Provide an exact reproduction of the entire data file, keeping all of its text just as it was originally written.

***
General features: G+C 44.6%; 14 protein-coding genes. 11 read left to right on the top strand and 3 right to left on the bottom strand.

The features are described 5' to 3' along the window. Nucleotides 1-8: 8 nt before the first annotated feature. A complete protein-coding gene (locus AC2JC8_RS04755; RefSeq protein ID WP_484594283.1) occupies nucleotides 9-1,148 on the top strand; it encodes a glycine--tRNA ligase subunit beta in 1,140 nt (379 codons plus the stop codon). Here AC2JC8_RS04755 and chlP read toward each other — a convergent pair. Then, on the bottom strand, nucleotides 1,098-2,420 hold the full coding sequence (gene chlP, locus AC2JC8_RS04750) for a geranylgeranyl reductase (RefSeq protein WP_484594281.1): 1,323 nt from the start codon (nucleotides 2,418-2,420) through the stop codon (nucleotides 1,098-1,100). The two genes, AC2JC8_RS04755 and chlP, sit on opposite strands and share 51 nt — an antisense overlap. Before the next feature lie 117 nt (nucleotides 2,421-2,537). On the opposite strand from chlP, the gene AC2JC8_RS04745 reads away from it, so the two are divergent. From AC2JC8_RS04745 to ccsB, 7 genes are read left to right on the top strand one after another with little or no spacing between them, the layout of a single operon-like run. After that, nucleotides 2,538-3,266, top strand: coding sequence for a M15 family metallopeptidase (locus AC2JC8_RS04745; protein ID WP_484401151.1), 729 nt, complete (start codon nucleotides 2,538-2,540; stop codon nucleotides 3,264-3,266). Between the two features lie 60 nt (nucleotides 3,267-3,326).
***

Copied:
General features: G+C 44.6%; 14 protein-coding genes. 11 read left to right on the top strand and 3 right to left on the bottom strand.

The features are described 5' to 3' along the window. Nucleotides 1-8: 8 nt before the first annotated feature. A complete protein-coding gene (locus AC2JC8_RS04755; RefSeq protein ID WP_484594283.1) occupies nucleotides 9-1,148 on the top strand; it encodes a glycine--tRNA ligase subunit beta in 1,140 nt (379 codons plus the stop codon). Here AC2JC8_RS04755 and chlP read toward each other — a convergent pair. Then, on the bottom strand, nucleotides 1,098-2,420 hold the full coding sequence (gene chlP, locus AC2JC8_RS04750) for a geranylgeranyl reductase (RefSeq protein WP_484594281.1): 1,323 nt from the start codon (nucleotides 2,418-2,420) through the stop codon (nucleotides 1,098-1,100). The two genes, AC2JC8_RS04755 and chlP, sit on opposite strands and share 51 nt — an antisense overlap. Before the next feature lie 117 nt (nucleotides 2,421-2,537). On the opposite strand from chlP, the gene AC2JC8_RS04745 reads away from it, so the two are divergent. From AC2JC8_RS04745 to ccsB, 7 genes are read left to right on the top strand one after another with little or no spacing between them, the layout of a single operon-like run. After that, nucleotides 2,538-3,266, top strand: coding sequence for a M15 family metallopeptidase (locus AC2JC8_RS04745; protein ID WP_484401151.1), 729 nt, complete (start codon nucleotides 2,538-2,540; stop codon nucleotides 3,264-3,266). Between the two features lie 60 nt (nucleotides 3,267-3,326).